Where Cloud Fits

dizzyeyedfourwayInternet and Web Development

Nov 3, 2013 (3 years and 7 months ago)

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Where Cloud Fits
Determining which applications are a good fit for your private cloud initiative

Introduction
As enterprises head down the path of establishing private clouds in greater and greater number, one of
the most commonly asked questions is “what types of applications are best for my cloud?” Additional
questions typically follow, such as how best to scope a private cloud pilot project and how to assess an
application portfolio for cloud-readiness, as well as which application types should stay out of the cloud.
The executives and practitioners asking these questions are typically looking for insight into how best to
kick off their cloud initiative, as well as where to focus to ensure the greatest return on their cloud
computing investment over time.
There are a number of important factors to consider in assessing an application portfolio for cloud
readiness, and we won’t attempt to address them all in this short note. Instead, we will identify a
number of non-functional and functional characteristics that in our experience are positive indications
than an application should be considered for inclusion in your cloud initiative.
Non-Functional Characteristics
In determining which applications are good fits for your private cloud, one of the first things to think
about are their various non-functional requirements.
The following is a list of factors worth considering. Most of these are commonly known, even clichéd,
while others are counter-intuitive. While these won’t ever tell you the whole story, they can often
provide great indications of which applications, and in turn which business users, stand the most to gain
from your cloud initiative.
• Scalability – Perhaps one of the clichés on the list, but true nonetheless. A requirement for large
scale is a great indication that an application should be deployed in a cloud, because it is
typically much less expensive to host large-scale applications on commodity infrastructures, as
compared to the “big iron” that would otherwise be required to get the job done. Appistry has
collected some tremendous ROI data to support this.
• Variable Load – Applications with variable load, for example due to sporadic or seasonal
demand, are also great candidates for your cloud. Cloud computing can make the operation of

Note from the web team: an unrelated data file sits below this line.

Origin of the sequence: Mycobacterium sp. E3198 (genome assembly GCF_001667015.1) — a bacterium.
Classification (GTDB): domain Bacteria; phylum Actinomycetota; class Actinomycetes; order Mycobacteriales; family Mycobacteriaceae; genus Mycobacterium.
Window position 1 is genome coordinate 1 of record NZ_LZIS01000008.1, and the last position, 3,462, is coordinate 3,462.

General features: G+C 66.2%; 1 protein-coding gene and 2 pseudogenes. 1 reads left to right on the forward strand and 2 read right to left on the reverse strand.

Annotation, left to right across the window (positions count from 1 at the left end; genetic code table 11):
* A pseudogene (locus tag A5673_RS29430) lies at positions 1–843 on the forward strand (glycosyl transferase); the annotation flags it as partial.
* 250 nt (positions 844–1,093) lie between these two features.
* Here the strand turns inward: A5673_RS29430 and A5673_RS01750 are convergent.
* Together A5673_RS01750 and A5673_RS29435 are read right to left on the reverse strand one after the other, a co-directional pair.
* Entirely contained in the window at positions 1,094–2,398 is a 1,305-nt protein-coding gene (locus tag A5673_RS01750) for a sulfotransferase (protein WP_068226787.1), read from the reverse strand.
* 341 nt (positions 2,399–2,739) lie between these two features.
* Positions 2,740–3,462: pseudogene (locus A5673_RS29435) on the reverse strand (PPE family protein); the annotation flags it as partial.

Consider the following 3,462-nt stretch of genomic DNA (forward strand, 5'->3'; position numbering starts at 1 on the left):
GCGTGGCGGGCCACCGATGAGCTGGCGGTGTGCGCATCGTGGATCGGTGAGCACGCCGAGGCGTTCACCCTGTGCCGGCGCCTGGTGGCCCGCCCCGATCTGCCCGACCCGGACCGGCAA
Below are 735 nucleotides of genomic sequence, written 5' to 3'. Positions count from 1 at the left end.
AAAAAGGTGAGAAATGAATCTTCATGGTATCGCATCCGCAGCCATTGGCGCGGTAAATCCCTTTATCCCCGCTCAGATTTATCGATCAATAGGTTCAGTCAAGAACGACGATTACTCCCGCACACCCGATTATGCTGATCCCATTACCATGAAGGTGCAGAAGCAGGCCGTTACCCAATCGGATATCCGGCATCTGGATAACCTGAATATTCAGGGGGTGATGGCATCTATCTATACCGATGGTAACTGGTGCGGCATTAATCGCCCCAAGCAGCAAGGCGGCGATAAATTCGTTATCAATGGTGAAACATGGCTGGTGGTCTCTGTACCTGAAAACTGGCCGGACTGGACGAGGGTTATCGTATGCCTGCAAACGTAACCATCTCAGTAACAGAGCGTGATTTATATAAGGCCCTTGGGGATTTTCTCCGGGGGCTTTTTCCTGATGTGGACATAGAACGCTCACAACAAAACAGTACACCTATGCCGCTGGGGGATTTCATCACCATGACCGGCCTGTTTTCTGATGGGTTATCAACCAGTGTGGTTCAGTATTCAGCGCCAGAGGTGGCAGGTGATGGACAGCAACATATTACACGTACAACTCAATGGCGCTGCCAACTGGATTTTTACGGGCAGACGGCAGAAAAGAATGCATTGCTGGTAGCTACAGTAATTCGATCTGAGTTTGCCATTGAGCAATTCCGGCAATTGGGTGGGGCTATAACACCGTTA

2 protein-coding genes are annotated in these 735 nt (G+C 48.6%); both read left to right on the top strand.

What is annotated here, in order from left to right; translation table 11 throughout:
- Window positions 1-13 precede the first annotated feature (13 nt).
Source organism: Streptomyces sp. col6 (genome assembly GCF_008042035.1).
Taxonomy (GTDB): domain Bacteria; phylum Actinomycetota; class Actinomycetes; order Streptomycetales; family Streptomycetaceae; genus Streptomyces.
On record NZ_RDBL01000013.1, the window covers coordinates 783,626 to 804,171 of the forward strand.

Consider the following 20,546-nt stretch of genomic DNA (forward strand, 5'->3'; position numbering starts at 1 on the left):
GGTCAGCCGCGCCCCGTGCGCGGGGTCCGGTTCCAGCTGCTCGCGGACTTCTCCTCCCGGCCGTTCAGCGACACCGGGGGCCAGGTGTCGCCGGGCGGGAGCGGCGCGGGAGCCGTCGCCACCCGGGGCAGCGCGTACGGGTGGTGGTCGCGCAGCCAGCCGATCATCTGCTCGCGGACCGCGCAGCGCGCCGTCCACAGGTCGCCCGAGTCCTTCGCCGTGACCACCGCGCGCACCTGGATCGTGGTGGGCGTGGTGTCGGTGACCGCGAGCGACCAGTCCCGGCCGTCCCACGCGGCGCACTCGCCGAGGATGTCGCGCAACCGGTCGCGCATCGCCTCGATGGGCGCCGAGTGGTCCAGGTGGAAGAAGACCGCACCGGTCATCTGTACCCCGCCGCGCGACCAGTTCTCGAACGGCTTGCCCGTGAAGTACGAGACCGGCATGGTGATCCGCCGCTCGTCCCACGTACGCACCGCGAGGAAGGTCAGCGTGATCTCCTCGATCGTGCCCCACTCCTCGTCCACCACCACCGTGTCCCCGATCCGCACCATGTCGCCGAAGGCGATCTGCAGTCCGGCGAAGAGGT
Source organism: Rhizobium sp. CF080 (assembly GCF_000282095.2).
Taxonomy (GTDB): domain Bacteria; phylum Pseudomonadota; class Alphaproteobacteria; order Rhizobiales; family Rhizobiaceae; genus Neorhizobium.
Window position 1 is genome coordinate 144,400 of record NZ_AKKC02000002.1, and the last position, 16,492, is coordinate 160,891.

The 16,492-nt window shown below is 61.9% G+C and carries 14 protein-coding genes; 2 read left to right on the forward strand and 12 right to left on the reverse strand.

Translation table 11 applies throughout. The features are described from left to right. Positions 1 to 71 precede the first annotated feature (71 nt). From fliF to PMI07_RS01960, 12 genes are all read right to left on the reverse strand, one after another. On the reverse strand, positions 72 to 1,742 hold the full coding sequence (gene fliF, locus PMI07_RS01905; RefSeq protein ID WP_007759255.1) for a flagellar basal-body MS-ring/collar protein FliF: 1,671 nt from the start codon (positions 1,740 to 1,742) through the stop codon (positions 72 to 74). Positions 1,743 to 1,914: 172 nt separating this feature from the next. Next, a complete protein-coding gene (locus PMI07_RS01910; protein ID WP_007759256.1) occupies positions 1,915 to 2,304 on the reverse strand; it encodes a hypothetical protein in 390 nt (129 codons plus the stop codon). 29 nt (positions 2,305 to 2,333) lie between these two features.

applications under variable load conditions much more efficient and cost-effective to operate
for several reasons. When many applications whose variability is not correlated share the same
infrastructure, the aggregate load tends to average out – thus, an application experiencing peak

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demand can use resources that would otherwise be left idle by an application experiencing a
lull. And for periods when correlated demand out-strips the cloud’s resources, clouds can enable
bursting onto 3
rd
party resources, e.g. “cloud bursting.”
• Volatility – While volatility is used in some contexts to mean variable load, we’re using it here to
represent a very different idea. In this case, we’re talking about cases where the applications
themselves change a lot, as opposed to the load presented to the applications. The classic
example here is the pre-production environment, in which updates to the applications
themselves are constantly being redeployed for testing. Here, the automation provided by cloud
management products is critical, and can be extend all the way through to self-service where
appropriate.
• Reliability – This is perhaps one of the counter-intuitive indications mentioned above. It turns
out that applications and systems that require high degrees of availability and reliability can be
very well served in private cloud environments for much the same reasons as presented for
scalability above… Utilizing the software-based fault-tolerance capabilities of modern cloud
middleware running in a highly-distributed manner across commodity hardware can yield a
much more cost-effective result than is possible with traditional hardware-based approaches. In